How long are they gone lie to us,
And smile with us,
Acting like they’ll cry with us?
Our parents barely get a wage,
But they slave for this nation.
The black child will never ever gain emancipation.
Qualification in hand,
They grab the spoon from our hands.
So we shouldn’t be mad.
They control through the cash.
South African student, singer and activist Gigi Lamayne released her song, “Fees Will Fall,” the day she graduated from university. A popular South African hip-hop artist, Lamayne has come to the forefront of the #FeesMustFall movement, protesting the sharply rising university tuition in South Africa. Despite its hashtagged name, this movement is no mere armchair activism. Recently, students have taken to the streets in protest, sometimes violently clashing with police. An empty lecture hall was even set on fire as a strong message of the students’ dissatisfaction with the current system.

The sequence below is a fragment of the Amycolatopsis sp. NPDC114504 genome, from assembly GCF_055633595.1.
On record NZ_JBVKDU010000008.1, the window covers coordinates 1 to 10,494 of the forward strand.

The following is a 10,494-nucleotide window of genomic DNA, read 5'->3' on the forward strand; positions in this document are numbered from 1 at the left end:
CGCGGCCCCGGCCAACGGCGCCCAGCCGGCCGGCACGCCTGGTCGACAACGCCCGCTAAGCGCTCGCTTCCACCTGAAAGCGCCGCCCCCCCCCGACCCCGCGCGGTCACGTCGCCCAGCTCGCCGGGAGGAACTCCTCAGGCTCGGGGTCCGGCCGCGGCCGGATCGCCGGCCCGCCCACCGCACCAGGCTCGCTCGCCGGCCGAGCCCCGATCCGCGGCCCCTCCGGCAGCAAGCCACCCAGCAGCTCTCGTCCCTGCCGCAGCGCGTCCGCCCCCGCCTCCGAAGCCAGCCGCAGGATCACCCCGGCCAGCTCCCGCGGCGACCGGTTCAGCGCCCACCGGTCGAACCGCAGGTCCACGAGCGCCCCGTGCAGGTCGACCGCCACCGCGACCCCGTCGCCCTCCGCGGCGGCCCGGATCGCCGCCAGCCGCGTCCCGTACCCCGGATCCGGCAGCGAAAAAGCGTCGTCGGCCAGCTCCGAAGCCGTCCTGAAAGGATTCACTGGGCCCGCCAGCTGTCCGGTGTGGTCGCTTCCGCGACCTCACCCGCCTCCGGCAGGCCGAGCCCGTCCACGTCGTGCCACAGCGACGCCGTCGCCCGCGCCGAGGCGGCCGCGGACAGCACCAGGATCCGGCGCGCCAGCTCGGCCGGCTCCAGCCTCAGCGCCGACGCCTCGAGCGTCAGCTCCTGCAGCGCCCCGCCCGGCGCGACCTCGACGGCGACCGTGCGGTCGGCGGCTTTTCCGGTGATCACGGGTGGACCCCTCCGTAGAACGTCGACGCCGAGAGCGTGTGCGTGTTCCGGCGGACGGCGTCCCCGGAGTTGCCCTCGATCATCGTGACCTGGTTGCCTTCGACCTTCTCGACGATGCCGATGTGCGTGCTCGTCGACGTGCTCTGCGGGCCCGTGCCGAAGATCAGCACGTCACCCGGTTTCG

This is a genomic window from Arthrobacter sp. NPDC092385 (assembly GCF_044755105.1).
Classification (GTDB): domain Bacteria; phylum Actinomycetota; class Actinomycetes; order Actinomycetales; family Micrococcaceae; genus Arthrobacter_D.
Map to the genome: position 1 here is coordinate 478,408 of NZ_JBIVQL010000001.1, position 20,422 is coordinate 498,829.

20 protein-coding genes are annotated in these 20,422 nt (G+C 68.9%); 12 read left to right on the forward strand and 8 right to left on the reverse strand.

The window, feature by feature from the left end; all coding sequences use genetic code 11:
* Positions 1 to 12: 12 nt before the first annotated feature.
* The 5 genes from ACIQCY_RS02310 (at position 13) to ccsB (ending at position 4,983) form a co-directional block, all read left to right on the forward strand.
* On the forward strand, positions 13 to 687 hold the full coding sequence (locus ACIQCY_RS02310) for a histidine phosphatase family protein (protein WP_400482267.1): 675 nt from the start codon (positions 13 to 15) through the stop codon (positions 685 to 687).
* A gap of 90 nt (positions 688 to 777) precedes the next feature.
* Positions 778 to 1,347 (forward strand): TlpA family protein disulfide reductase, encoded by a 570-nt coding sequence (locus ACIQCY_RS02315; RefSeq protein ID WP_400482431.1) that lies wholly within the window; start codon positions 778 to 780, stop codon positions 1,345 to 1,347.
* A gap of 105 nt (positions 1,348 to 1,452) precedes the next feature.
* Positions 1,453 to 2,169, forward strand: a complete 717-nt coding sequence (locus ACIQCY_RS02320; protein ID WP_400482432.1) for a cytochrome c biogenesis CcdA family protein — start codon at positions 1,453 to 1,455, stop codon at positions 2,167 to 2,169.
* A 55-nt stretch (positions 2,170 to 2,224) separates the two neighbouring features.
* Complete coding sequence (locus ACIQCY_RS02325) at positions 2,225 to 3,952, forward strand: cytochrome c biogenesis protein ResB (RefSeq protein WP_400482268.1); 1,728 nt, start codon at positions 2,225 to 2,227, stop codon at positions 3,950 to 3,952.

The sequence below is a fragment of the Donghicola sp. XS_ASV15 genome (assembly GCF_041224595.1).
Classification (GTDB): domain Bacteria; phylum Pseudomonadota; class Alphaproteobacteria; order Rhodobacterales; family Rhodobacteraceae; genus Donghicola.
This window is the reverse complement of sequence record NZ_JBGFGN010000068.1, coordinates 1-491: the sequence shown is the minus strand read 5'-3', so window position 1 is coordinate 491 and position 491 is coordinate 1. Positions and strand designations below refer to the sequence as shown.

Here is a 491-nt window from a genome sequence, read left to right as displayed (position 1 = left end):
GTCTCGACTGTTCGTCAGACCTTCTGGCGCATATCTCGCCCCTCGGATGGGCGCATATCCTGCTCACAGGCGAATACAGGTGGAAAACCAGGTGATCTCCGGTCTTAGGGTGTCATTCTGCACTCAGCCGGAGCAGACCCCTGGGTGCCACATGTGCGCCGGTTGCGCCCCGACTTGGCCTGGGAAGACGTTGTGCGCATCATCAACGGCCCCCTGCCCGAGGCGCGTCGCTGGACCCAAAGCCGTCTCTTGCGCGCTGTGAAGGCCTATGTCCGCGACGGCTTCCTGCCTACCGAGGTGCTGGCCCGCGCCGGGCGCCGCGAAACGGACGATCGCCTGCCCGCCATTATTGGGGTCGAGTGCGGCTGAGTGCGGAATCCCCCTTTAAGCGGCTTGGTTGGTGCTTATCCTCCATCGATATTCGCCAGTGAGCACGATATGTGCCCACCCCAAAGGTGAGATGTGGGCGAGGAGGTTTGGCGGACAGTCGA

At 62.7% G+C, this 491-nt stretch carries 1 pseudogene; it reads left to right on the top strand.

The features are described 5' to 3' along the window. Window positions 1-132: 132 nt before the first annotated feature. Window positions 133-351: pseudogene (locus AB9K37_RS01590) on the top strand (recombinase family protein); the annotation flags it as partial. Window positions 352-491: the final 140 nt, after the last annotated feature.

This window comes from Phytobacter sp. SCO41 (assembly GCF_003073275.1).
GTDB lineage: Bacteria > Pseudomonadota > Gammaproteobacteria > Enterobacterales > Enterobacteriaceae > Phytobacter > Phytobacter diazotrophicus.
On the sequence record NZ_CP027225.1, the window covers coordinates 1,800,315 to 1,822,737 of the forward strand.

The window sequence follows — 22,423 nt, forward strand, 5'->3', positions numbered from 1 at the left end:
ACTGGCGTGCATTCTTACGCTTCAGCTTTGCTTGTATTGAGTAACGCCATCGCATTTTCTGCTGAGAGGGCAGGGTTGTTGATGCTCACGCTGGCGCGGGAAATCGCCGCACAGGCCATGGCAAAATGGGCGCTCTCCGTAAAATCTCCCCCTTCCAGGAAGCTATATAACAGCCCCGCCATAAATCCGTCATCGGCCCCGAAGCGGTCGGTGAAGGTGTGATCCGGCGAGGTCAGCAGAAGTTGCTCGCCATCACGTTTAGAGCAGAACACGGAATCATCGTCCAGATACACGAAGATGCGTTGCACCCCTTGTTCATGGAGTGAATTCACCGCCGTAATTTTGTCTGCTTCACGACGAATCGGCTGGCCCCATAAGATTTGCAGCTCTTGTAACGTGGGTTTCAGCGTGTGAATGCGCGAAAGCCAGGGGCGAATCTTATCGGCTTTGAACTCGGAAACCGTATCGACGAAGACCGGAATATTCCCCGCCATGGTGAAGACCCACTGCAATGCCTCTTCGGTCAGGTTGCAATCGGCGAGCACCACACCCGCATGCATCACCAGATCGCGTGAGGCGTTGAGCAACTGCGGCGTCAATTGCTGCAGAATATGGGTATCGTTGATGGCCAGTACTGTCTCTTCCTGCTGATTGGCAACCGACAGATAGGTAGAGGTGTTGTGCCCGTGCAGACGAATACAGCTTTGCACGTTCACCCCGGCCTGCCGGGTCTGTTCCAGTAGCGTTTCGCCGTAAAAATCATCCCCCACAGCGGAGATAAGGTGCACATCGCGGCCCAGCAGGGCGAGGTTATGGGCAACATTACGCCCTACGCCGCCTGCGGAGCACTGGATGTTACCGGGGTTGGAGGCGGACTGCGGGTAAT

In South Africa, as in other countries, a university degree is becoming increasingly essential for young people entering the job market. Yet with rising fees, completing that degree has become difficult for all but the wealthiest classes. It seems paradoxical that young people and their families should be required to make so many sacrifices in order to succeed.
To promote “Fees Will Fall,” Lamayne released a powerful video cutting between footage of the singer and film from protests. The black and white cinematography lends an extra layer of tension and gravitas to what can be confidently labeled as a protest song. The block-lettered lyrics and sketched transitions evoke memories of school athletic teams and notebook doodles.
Afropop Worldwide covered “Fees Will Fall” and the #FeesMustFall movement as part of the “Born-Free South Africa: A Kaleidoscope of Colors” episode. We spoke with Gigi Lamayne further for the latest installment of our Afropop Closeups podcast series, “Fees Must Fall: A Voice of Change in South Africa.”